Pritchett's incisive literary essays; two reissued novels
A Man of Letters: Selected Essays, by V. S. Pritchett. New York: Random House. 305 pp. $19.95. V. S. Pritchett's celebrated literary essays -- 46 of which appear in this attractive omnibus volume -- impress me as far clearer and more tightly written than his equally celebrated short stories (which I find uneven and diffuse). He seems unfailingly able to extract the essential spirit from a body of work, to grapple with the central problem a writer poses.
Examples abound. Note his generous appraisal of Sir Walter Scott as a writer ``who face[s] life squarely,'' a realist steeped in ``what all ordinary, simple, observant men know about one another: the marks of their trade, their town, their family.'' Or his understanding of how World War I assaulted and unraveled Virginia Woolf's finely-strung intellect and emotions. Or his sensitivity to Faulkner's range of skills -- as stylist, evoker of mood, and ``creator of episode.''
Pritchett is equally incisive and entertaining whether paying tribute to major writers or rummaging urbanely through the productions of eccentric figures like George Sand, illustrator George Cruikshank, or that alarming proto-feminist Mrs. Amelia Opie.
Of the writers and artists examined, 22 are British, eight American, and 18 European. All the essays are appreciations that are intended, clearly, to excite our interest.
Pritchett exercises what I'd call a utilitarian approach to literature: Here, he suggests, is this wealth of great writing, put on earth for our instruction and delight and to use to make us better people.
It's not sparkling phrases that characterize Pritchett's modestly direct prose, but sentences or arguments. He is an absolute master of summary and paraphrase (see his ``Turgenev in Baden'' for a particularly brilliant example). He is adept at the capsule biography that omits no salient detail and a genius at the developed response that puts a writer in his proper contextual place and proves his claim on our attention and respect.
Two kinds of essays show Pritchett at his best.
His summary reconsiderations of full careers (Ford Madox Ford, George Eliot, Arnold Bennett) reveal a lifetime's imaginative involvement with revered masters and mentors. His comparative essays (Robert Musil with Italo Svevo, S. J. Perelman with a host of British and other American humorists) amount to miniature educations in complementary literary traditions.
Few critics have ever contributed such a vivid sense of the excitement and value of reading and learning. One may say of Pritchett what he himself has said of Scott: ``He writes like a citizen.'' Clarissa, or The History of a Young Lady, by Samuel Richardson. New York: Penguin. 1,533 pp. $25 cloth. $10.95 paper.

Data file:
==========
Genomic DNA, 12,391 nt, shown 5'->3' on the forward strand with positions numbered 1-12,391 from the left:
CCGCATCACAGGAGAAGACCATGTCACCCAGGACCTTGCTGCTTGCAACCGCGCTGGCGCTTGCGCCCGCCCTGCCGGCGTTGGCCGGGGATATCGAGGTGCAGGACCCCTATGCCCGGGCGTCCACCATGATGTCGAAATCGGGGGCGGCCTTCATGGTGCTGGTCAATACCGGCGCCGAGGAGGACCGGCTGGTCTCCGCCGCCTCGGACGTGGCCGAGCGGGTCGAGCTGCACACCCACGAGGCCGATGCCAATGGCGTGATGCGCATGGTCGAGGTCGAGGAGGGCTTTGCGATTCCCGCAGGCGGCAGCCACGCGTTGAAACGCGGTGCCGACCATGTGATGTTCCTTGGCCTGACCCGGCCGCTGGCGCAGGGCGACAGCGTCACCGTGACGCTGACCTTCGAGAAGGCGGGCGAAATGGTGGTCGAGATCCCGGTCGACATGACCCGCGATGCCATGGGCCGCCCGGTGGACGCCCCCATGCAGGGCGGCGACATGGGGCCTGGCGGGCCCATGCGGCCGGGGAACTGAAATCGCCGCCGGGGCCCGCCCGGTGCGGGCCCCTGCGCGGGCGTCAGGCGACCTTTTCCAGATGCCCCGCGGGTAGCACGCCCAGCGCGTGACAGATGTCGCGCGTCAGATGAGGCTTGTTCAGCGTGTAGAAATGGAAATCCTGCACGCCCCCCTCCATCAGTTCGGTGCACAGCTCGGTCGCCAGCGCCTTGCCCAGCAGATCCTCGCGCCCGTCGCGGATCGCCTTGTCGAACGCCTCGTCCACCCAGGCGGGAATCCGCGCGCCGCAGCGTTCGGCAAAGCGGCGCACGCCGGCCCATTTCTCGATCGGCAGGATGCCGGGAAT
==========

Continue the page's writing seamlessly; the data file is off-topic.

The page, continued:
This is a welcome reissue of a great 18th-century novel that was once embraced as the ultimate analysis of refinement in extremis, but in this century is frequently dismissed as bloated sentimentalism. Probably the longest novel in the English language (this edition is 1,533 pages), it is unquestionably one of the most impressive and satisfying. Its many longueurs and improbabilities slacken -- but cannot vitiate -- Richardson's masterly portrayal of the struggle between a virtuous young heroine and the rake who plots to seduce her; the story is told through the hundreds of letters each exchanges with various confidants. Stay with it, and ``Clarissa'' offers a reading experience unlike any other. The Whole Family: A Novel by Twelve Authors, William Howells et al.. New York: Frederick Ungar. 350 pp. $19.95, cloth. $9.95, paper.
One of American fiction's authentic curiosities, ``A Novel by Twelve Authors'' was conceived by William Dean Howells and involved some of the then most popular and successful writers in the United States.
The composite work first appeared serially in Harper's Bazaar in 1907. Howell's aim was ``a serious treatment of the effect of marriage on the family''; a realistic chronicle akin to his own much-admired novels. What resulted was, in parts, more interesting.
Mary E. Wilkins Freeman gave an unsettling, independent-feminist slant to her chapter concerning ``The Old-Maid Aunt.'' Further complexities arose with Henry James's intricate -- and intriguing -- portrayal of ``The Married Son.''
Modern readers may prefer scholar Alfred Bendixen's lively, informative ``Introduction'' to the workmanlike contributions of one-time celebrities such as John Kendrick Bangs, Mary Heaton Vorse, and Henry Van Dyke. But the book remains a decent read, and it's a sample of American literature, and Americana, that was well worth reviving.